Bank's mortgagee sale of house may include resident

HANK SCHOUTEN
Last updated 05:00 05/11/2012
MORTGAGEE SALE: The house at 48 McFarlane St is advertised with the words:
Fairfax NZ

MORTGAGEE SALE: The house at 48 McFarlane St is advertised with the words: "If you are prepared to take on a challenge, it could be yours too."

PART OF THE DEAL: The occupier of 48 McFarlane St, Mt Victoria, refuses to acknowledge the property is a mortgagee sale.
Fairfax NZ
PART OF THE DEAL: The occupier of 48 McFarlane St, Mt Victoria, refuses to acknowledge the property is a mortgagee sale.

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The bank forcing the mortgagee sale of a multimillion-dollar Wellington home is refusing to say why it has not attempted to evict a man who is stopping would-be buyers from looking inside the property.

The house next to St Gerard's Monastery in McFarlane St, Mt Victoria, was owned by imprisoned tax fraudsters David Rowley and Barrie Skinner, who bought it two years ago for $2,130,000.

Westpac, which holds a mortgage on the property, has ordered that it be sold to recover its money.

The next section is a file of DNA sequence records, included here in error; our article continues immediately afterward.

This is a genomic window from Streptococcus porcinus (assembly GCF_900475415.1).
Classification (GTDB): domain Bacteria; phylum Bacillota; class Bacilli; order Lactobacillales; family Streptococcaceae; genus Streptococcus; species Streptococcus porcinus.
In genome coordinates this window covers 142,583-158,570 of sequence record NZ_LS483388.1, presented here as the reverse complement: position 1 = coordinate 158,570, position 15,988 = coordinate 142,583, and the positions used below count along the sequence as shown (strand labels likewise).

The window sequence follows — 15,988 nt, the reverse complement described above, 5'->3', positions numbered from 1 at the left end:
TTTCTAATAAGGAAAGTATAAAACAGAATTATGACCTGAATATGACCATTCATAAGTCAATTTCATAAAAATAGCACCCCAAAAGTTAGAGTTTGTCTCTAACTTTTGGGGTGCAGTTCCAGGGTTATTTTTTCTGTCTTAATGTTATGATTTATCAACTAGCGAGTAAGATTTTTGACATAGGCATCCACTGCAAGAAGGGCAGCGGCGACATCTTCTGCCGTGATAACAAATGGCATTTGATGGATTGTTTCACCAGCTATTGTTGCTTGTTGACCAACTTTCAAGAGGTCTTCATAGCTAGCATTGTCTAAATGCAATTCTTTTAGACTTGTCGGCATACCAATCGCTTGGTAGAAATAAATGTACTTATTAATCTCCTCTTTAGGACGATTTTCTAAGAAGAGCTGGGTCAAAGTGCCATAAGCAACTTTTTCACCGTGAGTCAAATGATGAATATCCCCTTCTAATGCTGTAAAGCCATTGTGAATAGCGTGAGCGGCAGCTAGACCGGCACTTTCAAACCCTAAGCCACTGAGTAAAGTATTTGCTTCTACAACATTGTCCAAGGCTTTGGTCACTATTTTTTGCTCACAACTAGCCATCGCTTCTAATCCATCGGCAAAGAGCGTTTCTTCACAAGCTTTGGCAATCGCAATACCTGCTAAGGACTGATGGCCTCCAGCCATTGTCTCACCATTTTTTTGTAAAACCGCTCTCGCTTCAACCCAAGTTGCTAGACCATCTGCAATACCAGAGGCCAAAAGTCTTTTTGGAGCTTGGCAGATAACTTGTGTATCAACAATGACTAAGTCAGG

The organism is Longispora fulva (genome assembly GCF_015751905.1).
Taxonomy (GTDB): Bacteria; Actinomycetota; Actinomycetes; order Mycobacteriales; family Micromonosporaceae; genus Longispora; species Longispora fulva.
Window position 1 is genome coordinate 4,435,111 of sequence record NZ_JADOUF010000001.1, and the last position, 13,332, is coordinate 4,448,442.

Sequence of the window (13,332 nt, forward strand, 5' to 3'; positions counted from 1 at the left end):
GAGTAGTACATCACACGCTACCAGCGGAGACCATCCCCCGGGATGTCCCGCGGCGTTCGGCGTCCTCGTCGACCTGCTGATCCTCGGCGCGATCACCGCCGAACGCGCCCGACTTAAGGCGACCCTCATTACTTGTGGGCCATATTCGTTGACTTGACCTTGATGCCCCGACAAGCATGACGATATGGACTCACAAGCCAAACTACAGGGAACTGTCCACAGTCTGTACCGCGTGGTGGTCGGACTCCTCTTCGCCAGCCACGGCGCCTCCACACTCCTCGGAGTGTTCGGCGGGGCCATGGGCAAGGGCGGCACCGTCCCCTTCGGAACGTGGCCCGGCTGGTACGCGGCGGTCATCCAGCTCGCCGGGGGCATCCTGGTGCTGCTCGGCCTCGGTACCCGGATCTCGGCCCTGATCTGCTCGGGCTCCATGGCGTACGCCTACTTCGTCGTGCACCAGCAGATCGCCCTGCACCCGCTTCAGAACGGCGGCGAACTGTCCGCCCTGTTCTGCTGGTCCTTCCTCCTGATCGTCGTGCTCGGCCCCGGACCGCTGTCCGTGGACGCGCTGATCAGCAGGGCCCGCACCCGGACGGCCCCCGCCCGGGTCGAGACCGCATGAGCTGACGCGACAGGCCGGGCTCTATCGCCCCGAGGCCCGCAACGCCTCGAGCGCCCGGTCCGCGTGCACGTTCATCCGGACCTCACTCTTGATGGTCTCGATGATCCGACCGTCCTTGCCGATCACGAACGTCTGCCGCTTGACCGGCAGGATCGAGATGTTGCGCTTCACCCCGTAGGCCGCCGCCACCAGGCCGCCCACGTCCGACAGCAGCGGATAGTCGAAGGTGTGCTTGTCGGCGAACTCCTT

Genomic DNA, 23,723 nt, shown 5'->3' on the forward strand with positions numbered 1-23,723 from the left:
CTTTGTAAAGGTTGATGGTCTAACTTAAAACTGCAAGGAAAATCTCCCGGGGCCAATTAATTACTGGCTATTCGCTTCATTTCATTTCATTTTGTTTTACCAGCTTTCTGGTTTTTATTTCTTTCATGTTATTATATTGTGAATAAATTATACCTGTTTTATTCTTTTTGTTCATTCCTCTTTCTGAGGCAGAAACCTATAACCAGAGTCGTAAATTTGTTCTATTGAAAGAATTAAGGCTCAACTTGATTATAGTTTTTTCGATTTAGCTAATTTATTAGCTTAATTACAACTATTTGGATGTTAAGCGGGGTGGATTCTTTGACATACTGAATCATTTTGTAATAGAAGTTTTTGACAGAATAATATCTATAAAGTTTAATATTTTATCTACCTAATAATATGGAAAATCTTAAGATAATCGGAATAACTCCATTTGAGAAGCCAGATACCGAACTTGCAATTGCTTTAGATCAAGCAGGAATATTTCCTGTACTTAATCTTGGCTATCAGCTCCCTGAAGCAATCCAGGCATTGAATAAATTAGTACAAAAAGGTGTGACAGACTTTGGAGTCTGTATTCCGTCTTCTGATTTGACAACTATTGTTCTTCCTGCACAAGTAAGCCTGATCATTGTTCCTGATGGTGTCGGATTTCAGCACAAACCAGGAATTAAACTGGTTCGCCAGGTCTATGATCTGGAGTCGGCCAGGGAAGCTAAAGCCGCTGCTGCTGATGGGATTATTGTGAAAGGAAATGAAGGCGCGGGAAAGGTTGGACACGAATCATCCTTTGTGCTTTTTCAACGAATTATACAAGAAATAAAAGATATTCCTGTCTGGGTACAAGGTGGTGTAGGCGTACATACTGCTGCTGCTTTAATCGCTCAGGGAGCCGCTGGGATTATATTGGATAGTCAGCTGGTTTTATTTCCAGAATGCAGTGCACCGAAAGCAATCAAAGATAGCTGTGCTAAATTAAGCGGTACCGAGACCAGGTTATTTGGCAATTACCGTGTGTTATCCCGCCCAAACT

A Harcourts advertisement says people interested in the property could not inspect the inside of the house, which has been stripped of interior fittings and floorboards.

A man residing at the house is barring entry to the house.

He told The Dominion Post last week it was his house, it was not for sale and he was not leaving.

Westpac spokesman Chris Mirams refused to answer questions as to why the bank had not taken legal action to have the man removed, a common procedure when banks begin forced sale proceedings.

He said the bank was following normal mortgagee sale process.

"We are following our duty to take reasonable steps to get the best possible price reasonably obtainable at the time of sale."

Wellington property lawyer Peter Barrett said while banks were obliged to get the best price reasonably obtainable, they did not have to remove occupants so a house could be sold with vacant possession.

Taking action to evict a resident put a bank into the position of being a mortgagee in possession. That carried with it all sorts of legal reporting requirements.

Sometimes banks were happy to do that if they thought they could get a better price.

He could imagine a situation where it might be worth spending $1000 to evict somebody if the property was going to sell for another $50,000. However, they were not required to spend money or do anything else to improve the value of a property before it was sold.

Mr Barrett warned that people expecting a bargain at a mortgagee sale needed to be wary of the hazards. In this case, they might have to evict somebody living in this house.

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- The Dominion Post

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